*Artist Emmy Lu is a world-renowned artist, whose work is now surfacing in the elite circles of Beverly Hills. Once you speak to Emmy Lu, you will find that Emmy is more than an artist but a philosopher with a social and moral consciousness.
At a friend’s invitation, I ventured out to posh Beverly Drive in Beverly Hills, but surprisingly it wasn’t to one of the famous galleries or 5 star restaurants or chi chi lounges that you might imagine. It was Koo Koo Roo Beverly Hills Restaurant for the regular folk which boasts a menu for the health and fitness minded. I know a famous fitness trainer who eats at Koo Koo Roo Beverly Hills Restaurant regularly because of their tasty skinless seasoned chicken and wide variety of steamed veggies. I love the butternut squash.
On this night Koo Koo Roo’s Beverly Hills south of Wilshire in 90210 was transformed to accommodate a high end clientele that generally patronize the stores north of Wilshire on Rodeo, Camden, Canon and Beverly Drive. Manager Mike Zoll warmly welcomed everyone, pointing to the buffet spread that was prepared for Emmy’s guest. The walls were filled with Emmy Lu art which is striking. The colors are brilliant and the strokes look like they were just completed, you can almost feel the wetness of the oil with your eyes.
The collection on display was entitled “Beverly Hills Glamour” depicting views of some of the trendy Beverly Hills haunts, shops, galleries and the people who frequent them. There were also many pieces depicting women asserting their “feminine flexibility” as Emmy Lu describes it. Women enjoying themselves and celebrating their womanhood by being the center of attention exuding sexual magnetism. It was no surprise when Emmy revealed in his charming Ugandan accent and hearty moderate-octave laugh that he loves women, exclaiming that we are born from them!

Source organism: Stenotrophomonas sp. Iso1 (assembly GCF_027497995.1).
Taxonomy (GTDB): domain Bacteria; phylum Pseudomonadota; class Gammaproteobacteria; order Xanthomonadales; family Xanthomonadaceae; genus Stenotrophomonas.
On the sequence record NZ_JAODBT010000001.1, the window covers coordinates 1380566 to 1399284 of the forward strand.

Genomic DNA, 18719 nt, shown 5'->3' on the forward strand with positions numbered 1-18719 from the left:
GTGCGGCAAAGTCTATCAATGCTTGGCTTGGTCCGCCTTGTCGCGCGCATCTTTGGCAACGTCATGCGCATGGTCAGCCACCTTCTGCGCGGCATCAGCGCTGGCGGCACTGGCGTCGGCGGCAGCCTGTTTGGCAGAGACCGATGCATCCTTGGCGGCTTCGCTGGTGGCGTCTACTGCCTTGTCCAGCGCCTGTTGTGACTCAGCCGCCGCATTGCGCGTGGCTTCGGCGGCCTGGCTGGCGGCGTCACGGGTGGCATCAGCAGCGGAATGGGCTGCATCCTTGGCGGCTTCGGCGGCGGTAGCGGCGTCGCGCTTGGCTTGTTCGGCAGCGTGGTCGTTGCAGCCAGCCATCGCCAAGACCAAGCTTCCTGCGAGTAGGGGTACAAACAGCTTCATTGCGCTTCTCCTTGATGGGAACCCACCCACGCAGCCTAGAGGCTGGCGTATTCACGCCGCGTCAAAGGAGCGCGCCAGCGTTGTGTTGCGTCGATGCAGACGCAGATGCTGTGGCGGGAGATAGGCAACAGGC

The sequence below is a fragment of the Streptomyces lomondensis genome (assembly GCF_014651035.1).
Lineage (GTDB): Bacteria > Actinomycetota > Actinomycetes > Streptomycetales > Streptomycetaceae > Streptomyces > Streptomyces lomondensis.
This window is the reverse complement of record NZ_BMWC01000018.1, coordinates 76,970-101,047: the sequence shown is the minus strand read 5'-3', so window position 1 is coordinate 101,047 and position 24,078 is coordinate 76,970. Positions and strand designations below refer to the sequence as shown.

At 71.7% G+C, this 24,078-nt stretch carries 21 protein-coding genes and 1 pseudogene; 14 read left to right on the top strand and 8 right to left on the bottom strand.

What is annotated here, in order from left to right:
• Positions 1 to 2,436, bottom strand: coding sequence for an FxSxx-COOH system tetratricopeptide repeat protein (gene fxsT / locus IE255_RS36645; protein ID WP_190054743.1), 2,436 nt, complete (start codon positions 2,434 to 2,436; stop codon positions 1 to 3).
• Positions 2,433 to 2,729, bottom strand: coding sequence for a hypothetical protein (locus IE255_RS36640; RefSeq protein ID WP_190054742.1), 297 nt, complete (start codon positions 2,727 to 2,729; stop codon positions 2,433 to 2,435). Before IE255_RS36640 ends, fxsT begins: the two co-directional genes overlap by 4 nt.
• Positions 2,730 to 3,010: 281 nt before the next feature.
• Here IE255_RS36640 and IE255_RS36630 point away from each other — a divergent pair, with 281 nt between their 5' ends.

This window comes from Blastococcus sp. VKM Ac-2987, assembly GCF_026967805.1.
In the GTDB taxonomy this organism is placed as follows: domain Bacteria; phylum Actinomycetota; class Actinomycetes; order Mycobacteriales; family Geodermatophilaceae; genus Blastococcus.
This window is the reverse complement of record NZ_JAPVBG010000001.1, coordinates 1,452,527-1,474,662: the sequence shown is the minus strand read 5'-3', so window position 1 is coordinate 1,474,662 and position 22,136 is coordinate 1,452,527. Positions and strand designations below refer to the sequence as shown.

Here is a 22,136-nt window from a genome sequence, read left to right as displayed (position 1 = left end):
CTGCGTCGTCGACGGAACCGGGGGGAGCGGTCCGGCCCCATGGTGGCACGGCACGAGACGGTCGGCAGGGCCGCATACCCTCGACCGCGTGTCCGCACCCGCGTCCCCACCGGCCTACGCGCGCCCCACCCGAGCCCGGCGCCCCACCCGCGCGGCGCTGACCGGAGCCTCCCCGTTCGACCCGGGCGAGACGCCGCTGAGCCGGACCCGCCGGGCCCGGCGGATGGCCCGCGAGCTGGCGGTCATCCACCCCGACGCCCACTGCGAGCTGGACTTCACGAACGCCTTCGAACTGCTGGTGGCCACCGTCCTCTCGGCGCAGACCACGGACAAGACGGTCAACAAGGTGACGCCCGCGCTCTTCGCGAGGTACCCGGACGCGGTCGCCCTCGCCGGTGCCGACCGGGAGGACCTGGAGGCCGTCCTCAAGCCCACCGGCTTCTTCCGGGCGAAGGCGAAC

Emmy told me that he gets his inspiration by walking the streets, visiting bars and restaurants and observing life. He ventures into many districts where the “haves” and “have nots” reside. He particularly is drawn to those areas where the people are not so affluent, he calls these areas housing for those with “social beginnings” and he finds the beauty from the “realism” that exists there and unadulterated look at life. At the showing at Koo Koo Roos Beverly Hills, “the haves” prevailed.
Emmy’s night and daytime treks enable him to create spontaneously. I asked him if he has ever jumped into his art and he replied that he has in all of them. There is a little of Emmy Lu in each piece. One in particular entitled, “Memories” involved a personal relationship with a woman and you can see the image of his hand.
After an hour of socializing and enjoying tantalizing hors’d’ hoeuvres (assorted cheese and fruit and by order selections from the Koo Koo Roo Beverly Hills menu) and champagne and wine complimentary of the makers of Kenwood Yulupa Cuvee Brut, the auction commenced. Bidding began in the vicinity of $250.00 to $1,000 for smaller pieces and escalated from there. There were many enthusiasts in the room. One key buyer was a business financial entrepreneur by the name of John Howard who bid and purchased two major works valued in the thousands. He wasted no time pulling out his credit card. Others bid at an easy to manage range in the hundreds. Auctioneer Robert Sausedo was very lively and would give a brief history of the paintings before starting the bids on each piece. I made the mistake of admitting to the auctioneer that I was partial to the ballerina piece, at which point he set it aside. This made me very nervous because I knew my pockets reflected the “social beginnings” group.